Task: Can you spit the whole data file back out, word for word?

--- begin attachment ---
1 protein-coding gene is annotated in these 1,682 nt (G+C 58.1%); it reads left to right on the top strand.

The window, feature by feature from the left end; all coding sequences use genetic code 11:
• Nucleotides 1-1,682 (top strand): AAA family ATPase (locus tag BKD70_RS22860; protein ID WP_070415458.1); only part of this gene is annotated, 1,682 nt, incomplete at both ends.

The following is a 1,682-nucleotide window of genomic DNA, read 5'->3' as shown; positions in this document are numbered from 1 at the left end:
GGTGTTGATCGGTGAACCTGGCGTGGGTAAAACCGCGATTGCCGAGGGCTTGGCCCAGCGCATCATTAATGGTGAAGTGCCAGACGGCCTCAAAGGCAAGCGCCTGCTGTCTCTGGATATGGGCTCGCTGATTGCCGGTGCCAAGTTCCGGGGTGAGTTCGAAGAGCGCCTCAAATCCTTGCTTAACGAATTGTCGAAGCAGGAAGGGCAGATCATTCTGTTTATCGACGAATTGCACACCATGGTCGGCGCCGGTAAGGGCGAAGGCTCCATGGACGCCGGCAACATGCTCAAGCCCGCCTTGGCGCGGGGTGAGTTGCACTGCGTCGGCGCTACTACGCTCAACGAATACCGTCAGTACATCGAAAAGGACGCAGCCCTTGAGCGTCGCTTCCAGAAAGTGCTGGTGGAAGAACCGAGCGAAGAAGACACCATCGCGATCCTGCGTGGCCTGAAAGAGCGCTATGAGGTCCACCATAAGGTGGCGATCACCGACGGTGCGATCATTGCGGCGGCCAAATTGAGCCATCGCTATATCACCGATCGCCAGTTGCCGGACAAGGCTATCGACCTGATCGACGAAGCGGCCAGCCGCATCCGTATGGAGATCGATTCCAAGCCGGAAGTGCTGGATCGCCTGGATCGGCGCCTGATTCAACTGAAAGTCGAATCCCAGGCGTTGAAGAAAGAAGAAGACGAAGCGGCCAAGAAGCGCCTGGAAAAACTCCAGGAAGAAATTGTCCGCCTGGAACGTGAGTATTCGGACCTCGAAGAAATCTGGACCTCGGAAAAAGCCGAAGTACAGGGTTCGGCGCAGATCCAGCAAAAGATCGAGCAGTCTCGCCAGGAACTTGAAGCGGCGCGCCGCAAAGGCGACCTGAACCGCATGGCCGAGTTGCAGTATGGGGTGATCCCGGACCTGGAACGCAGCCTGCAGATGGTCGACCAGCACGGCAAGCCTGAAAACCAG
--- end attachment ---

1 protein-coding gene is annotated in these 1,682 nt (G+C 58.1%); it reads left to right on the top strand.

The window, feature by feature from the left end; all coding sequences use genetic code 11:
• Nucleotides 1-1,682 (top strand): AAA family ATPase (locus tag BKD70_RS22860; protein ID WP_070415458.1); only part of this gene is annotated, 1,682 nt, incomplete at both ends.

The following is a 1,682-nucleotide window of genomic DNA, read 5'->3' as shown; positions in this document are numbered from 1 at the left end:
GGTGTTGATCGGTGAACCTGGCGTGGGTAAAACCGCGATTGCCGAGGGCTTGGCCCAGCGCATCATTAATGGTGAAGTGCCAGACGGCCTCAAAGGCAAGCGCCTGCTGTCTCTGGATATGGGCTCGCTGATTGCCGGTGCCAAGTTCCGGGGTGAGTTCGAAGAGCGCCTCAAATCCTTGCTTAACGAATTGTCGAAGCAGGAAGGGCAGATCATTCTGTTTATCGACGAATTGCACACCATGGTCGGCGCCGGTAAGGGCGAAGGCTCCATGGACGCCGGCAACATGCTCAAGCCCGCCTTGGCGCGGGGTGAGTTGCACTGCGTCGGCGCTACTACGCTCAACGAATACCGTCAGTACATCGAAAAGGACGCAGCCCTTGAGCGTCGCTTCCAGAAAGTGCTGGTGGAAGAACCGAGCGAAGAAGACACCATCGCGATCCTGCGTGGCCTGAAAGAGCGCTATGAGGTCCACCATAAGGTGGCGATCACCGACGGTGCGATCATTGCGGCGGCCAAATTGAGCCATCGCTATATCACCGATCGCCAGTTGCCGGACAAGGCTATCGACCTGATCGACGAAGCGGCCAGCCGCATCCGTATGGAGATCGATTCCAAGCCGGAAGTGCTGGATCGCCTGGATCGGCGCCTGATTCAACTGAAAGTCGAATCCCAGGCGTTGAAGAAAGAAGAAGACGAAGCGGCCAAGAAGCGCCTGGAAAAACTCCAGGAAGAAATTGTCCGCCTGGAACGTGAGTATTCGGACCTCGAAGAAATCTGGACCTCGGAAAAAGCCGAAGTACAGGGTTCGGCGCAGATCCAGCAAAAGATCGAGCAGTCTCGCCAGGAACTTGAAGCGGCGCGCCGCAAAGGCGACCTGAACCGCATGGCCGAGTTGCAGTATGGGGTGATCCCGGACCTGGAACGCAGCCTGCAGATGGTCGACCAGCACGGCAAGCCTGAAAACCAG